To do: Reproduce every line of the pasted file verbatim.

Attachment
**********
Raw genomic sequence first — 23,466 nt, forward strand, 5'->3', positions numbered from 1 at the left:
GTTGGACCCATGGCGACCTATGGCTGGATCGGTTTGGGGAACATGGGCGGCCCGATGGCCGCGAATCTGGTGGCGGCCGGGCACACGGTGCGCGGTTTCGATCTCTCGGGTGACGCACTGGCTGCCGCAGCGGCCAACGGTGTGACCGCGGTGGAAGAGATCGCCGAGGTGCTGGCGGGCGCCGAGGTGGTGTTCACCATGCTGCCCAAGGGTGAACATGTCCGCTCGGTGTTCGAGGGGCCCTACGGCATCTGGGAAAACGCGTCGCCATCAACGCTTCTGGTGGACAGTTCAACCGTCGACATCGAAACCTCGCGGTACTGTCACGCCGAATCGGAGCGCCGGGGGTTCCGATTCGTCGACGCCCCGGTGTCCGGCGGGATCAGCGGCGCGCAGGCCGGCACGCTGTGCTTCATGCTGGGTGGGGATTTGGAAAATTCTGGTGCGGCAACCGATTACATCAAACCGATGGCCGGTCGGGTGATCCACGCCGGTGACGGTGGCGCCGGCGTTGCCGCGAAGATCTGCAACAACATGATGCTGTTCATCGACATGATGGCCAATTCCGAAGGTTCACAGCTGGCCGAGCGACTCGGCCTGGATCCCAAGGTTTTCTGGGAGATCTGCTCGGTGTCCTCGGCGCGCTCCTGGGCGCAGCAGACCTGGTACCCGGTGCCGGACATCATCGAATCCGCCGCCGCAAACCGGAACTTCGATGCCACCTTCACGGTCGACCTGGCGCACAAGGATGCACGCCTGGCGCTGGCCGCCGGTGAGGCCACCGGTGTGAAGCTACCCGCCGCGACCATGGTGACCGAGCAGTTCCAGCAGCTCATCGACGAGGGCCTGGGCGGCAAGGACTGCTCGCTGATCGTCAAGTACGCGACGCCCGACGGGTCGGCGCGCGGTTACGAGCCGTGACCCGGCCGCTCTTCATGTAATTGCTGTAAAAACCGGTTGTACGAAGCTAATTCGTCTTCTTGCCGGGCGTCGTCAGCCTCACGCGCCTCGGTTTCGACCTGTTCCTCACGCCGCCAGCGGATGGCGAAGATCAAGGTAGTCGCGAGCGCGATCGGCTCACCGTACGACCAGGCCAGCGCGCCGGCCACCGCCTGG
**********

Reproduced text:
Raw genomic sequence first — 23,466 nt, forward strand, 5'->3', positions numbered from 1 at the left:
GTTGGACCCATGGCGACCTATGGCTGGATCGGTTTGGGGAACATGGGCGGCCCGATGGCCGCGAATCTGGTGGCGGCCGGGCACACGGTGCGCGGTTTCGATCTCTCGGGTGACGCACTGGCTGCCGCAGCGGCCAACGGTGTGACCGCGGTGGAAGAGATCGCCGAGGTGCTGGCGGGCGCCGAGGTGGTGTTCACCATGCTGCCCAAGGGTGAACATGTCCGCTCGGTGTTCGAGGGGCCCTACGGCATCTGGGAAAACGCGTCGCCATCAACGCTTCTGGTGGACAGTTCAACCGTCGACATCGAAACCTCGCGGTACTGTCACGCCGAATCGGAGCGCCGGGGGTTCCGATTCGTCGACGCCCCGGTGTCCGGCGGGATCAGCGGCGCGCAGGCCGGCACGCTGTGCTTCATGCTGGGTGGGGATTTGGAAAATTCTGGTGCGGCAACCGATTACATCAAACCGATGGCCGGTCGGGTGATCCACGCCGGTGACGGTGGCGCCGGCGTTGCCGCGAAGATCTGCAACAACATGATGCTGTTCATCGACATGATGGCCAATTCCGAAGGTTCACAGCTGGCCGAGCGACTCGGCCTGGATCCCAAGGTTTTCTGGGAGATCTGCTCGGTGTCCTCGGCGCGCTCCTGGGCGCAGCAGACCTGGTACCCGGTGCCGGACATCATCGAATCCGCCGCCGCAAACCGGAACTTCGATGCCACCTTCACGGTCGACCTGGCGCACAAGGATGCACGCCTGGCGCTGGCCGCCGGTGAGGCCACCGGTGTGAAGCTACCCGCCGCGACCATGGTGACCGAGCAGTTCCAGCAGCTCATCGACGAGGGCCTGGGCGGCAAGGACTGCTCGCTGATCGTCAAGTACGCGACGCCCGACGGGTCGGCGCGCGGTTACGAGCCGTGACCCGGCCGCTCTTCATGTAATTGCTGTAAAAACCGGTTGTACGAAGCTAATTCGTCTTCTTGCCGGGCGTCGTCAGCCTCACGCGCCTCGGTTTCGACCTGTTCCTCACGCCGCCAGCGGATGGCGAAGATCAAGGTAGTCGCGAGCGCGATCGGCTCACCGTACGACCAGGCCAGCGCGCCGGCCACCGCCTGG